In a stage-coach, where late I chanced to be,
A little quiet girl my notice caught;
I saw she looked at nothing by the way,
Her mind seemed busy on some childish thought.
I with an old man's courtesy addressed
The child, and called her pretty dark-eyed maid,
And bid her turn those pretty eyes and see
The wide extended prospect. 'Sir,' she said,
'I cannot see the prospect, I am blind.'
Never did tongue of child utter a sound
So mournful, as her words fell on my ear.
Her mother then related how she found
Her child was sightless. On a fine bright day
She saw her lay her needlework aside,
And, as on such occasions mothers will,
For leaving off her work began to chide.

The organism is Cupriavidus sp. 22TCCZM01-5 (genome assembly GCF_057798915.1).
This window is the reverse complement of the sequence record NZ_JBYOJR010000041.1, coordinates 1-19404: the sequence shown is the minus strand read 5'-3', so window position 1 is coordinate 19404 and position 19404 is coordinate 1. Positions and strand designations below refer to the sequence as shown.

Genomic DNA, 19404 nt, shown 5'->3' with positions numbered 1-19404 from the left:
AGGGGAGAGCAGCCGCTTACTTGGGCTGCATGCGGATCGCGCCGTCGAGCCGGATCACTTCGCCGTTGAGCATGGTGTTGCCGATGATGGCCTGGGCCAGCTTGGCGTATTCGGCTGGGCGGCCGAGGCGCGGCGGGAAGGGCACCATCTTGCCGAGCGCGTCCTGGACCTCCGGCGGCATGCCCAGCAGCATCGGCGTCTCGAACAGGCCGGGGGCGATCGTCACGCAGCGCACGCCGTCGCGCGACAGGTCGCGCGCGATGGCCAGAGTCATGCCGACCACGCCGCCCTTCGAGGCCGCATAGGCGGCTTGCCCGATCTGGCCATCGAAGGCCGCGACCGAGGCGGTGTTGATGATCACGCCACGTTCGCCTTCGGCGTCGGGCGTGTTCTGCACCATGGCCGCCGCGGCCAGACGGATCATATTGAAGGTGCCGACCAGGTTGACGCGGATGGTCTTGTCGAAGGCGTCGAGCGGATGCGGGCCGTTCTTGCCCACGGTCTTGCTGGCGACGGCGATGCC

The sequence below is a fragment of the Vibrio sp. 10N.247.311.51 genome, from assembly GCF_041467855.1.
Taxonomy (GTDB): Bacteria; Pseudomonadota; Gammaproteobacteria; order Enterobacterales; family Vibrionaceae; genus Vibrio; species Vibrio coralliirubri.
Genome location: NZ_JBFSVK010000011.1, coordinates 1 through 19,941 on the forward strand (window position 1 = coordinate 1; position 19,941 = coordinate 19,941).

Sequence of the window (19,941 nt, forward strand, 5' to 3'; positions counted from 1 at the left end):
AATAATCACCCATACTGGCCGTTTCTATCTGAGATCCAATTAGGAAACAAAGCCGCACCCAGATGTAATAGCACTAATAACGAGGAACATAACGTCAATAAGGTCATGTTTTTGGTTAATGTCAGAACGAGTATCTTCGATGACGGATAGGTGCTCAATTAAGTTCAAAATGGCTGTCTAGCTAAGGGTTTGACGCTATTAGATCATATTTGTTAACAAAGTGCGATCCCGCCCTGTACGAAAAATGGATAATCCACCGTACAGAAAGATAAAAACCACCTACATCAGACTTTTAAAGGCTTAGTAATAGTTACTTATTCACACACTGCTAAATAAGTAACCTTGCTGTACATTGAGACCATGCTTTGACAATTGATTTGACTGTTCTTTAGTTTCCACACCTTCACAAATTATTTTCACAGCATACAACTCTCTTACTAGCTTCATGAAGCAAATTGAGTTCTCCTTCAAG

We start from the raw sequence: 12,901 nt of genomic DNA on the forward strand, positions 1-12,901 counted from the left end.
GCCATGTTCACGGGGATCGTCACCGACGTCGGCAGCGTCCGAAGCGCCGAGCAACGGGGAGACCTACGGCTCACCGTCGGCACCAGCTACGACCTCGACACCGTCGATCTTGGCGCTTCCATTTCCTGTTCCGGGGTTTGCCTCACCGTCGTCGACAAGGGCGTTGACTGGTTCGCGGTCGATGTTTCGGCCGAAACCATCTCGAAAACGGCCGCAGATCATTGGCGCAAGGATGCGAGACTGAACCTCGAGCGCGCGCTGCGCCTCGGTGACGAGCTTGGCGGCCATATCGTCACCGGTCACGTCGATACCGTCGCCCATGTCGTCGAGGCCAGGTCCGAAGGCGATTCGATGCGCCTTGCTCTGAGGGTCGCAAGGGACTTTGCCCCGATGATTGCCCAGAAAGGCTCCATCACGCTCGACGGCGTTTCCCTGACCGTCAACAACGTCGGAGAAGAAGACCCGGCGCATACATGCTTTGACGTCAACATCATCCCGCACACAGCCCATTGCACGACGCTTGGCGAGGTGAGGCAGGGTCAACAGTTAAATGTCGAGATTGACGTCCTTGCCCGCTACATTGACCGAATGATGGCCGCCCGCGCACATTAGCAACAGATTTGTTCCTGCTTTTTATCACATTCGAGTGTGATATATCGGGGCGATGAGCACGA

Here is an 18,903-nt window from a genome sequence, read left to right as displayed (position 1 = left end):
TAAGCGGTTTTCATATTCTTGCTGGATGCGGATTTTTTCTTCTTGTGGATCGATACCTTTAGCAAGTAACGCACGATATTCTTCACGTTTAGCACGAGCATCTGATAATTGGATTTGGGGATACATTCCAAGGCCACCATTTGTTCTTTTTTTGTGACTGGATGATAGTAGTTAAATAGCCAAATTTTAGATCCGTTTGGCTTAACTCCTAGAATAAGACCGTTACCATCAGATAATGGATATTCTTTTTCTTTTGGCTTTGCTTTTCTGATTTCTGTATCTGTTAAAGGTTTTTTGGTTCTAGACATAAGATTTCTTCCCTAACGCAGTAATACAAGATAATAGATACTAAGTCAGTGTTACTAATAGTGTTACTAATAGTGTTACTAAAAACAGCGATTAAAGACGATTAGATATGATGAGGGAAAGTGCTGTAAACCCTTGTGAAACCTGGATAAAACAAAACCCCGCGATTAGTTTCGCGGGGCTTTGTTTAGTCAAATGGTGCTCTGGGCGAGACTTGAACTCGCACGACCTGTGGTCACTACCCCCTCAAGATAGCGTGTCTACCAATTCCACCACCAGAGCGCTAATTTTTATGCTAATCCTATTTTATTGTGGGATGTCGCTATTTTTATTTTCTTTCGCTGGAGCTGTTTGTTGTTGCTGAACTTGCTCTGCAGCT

'I'll do it when 'tis daylight, if you please,
I cannot work, mamma, now it is night.'
The sun shone bright upon her when she spoke,
And yet her eyes received no ray of light.
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Comments about this poem (Blindness by Charles Lamb )
(March 26, 1874 – January 29, 1963)
(28 November 1757 – 12 August 1827)
(03 April 1964)
(12 July 1904 – 23 September 1973)
(10 December 1830 – 15 May 1886)
((13 March 1941 – 9 August 2008)
(3 March 1878 - 9 April 1917)
(4 April 1928 - 28 May 2014)
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(16 August 1920 – 9 March 1994)
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